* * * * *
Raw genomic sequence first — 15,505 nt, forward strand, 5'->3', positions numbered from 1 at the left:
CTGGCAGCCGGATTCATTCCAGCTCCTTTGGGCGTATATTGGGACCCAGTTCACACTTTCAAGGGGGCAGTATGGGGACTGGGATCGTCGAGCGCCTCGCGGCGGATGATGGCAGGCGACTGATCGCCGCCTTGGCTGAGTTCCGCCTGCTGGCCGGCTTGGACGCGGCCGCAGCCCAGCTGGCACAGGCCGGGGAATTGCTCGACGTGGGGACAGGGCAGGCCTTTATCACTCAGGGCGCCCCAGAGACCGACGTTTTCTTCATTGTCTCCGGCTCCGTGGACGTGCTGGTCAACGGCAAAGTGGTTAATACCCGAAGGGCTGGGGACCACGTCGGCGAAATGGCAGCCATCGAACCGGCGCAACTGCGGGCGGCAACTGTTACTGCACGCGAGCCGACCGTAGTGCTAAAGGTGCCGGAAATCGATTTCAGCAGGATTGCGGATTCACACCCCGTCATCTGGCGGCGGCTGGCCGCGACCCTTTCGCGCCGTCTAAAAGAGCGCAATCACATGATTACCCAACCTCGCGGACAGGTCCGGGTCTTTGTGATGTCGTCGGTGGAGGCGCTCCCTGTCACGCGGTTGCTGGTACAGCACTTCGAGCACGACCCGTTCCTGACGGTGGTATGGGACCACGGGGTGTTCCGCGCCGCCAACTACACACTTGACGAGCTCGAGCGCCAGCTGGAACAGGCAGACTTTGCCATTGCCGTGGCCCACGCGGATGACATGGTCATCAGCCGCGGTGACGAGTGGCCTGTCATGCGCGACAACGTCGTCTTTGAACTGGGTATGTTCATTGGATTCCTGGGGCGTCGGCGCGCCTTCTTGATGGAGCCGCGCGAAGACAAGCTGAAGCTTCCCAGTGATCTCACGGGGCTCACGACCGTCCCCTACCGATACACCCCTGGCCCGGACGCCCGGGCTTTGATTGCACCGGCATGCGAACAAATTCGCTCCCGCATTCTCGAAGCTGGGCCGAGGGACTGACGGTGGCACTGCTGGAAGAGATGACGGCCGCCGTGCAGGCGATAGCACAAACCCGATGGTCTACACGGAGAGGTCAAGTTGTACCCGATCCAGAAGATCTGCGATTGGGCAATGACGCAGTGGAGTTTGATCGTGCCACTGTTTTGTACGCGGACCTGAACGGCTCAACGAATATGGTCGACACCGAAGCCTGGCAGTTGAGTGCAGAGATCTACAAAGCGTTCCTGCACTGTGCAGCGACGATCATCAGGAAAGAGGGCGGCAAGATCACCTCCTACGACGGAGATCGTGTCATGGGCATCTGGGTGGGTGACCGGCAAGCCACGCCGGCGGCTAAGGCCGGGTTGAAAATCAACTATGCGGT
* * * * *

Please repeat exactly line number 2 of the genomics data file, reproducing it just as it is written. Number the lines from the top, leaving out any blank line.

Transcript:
CTGGCAGCCGGATTCATTCCAGCTCCTTTGGGCGTATATTGGGACCCAGTTCACACTTTCAAGGGGGCAGTATGGGGACTGGGATCGTCGAGCGCCTCGCGGCGGATGATGGCAGGCGACTGATCGCCGCCTTGGCTGAGTTCCGCCTGCTGGCCGGCTTGGACGCGGCCGCAGCCCAGCTGGCACAGGCCGGGGAATTGCTCGACGTGGGGACAGGGCAGGCCTTTATCACTCAGGGCGCCCCAGAGACCGACGTTTTCTTCATTGTCTCCGGCTCCGTGGACGTGCTGGTCAACGGCAAAGTGGTTAATACCCGAAGGGCTGGGGACCACGTCGGCGAAATGGCAGCCATCGAACCGGCGCAACTGCGGGCGGCAACTGTTACTGCACGCGAGCCGACCGTAGTGCTAAAGGTGCCGGAAATCGATTTCAGCAGGATTGCGGATTCACACCCCGTCATCTGGCGGCGGCTGGCCGCGACCCTTTCGCGCCGTCTAAAAGAGCGCAATCACATGATTACCCAACCTCGCGGACAGGTCCGGGTCTTTGTGATGTCGTCGGTGGAGGCGCTCCCTGTCACGCGGTTGCTGGTACAGCACTTCGAGCACGACCCGTTCCTGACGGTGGTATGGGACCACGGGGTGTTCCGCGCCGCCAACTACACACTTGACGAGCTCGAGCGCCAGCTGGAACAGGCAGACTTTGCCATTGCCGTGGCCCACGCGGATGACATGGTCATCAGCCGCGGTGACGAGTGGCCTGTCATGCGCGACAACGTCGTCTTTGAACTGGGTATGTTCATTGGATTCCTGGGGCGTCGGCGCGCCTTCTTGATGGAGCCGCGCGAAGACAAGCTGAAGCTTCCCAGTGATCTCACGGGGCTCACGACCGTCCCCTACCGATACACCCCTGGCCCGGACGCCCGGGCTTTGATTGCACCGGCATGCGAACAAATTCGCTCCCGCATTCTCGAAGCTGGGCCGAGGGACTGACGGTGGCACTGCTGGAAGAGATGACGGCCGCCGTGCAGGCGATAGCACAAACCCGATGGTCTACACGGAGAGGTCAAGTTGTACCCGATCCAGAAGATCTGCGATTGGGCAATGACGCAGTGGAGTTTGATCGTGCCACTGTTTTGTACGCGGACCTGAACGGCTCAACGAATATGGTCGACACCGAAGCCTGGCAGTTGAGTGCAGAGATCTACAAAGCGTTCCTGCACTGTGCAGCGACGATCATCAGGAAAGAGGGCGGCAAGATCACCTCCTACGACGGAGATCGTGTCATGGGCATCTGGGTGGGTGACCGGCAAGCCACGCCGGCGGCTAAGGCCGGGTTGAAAATCAACTATGCGGT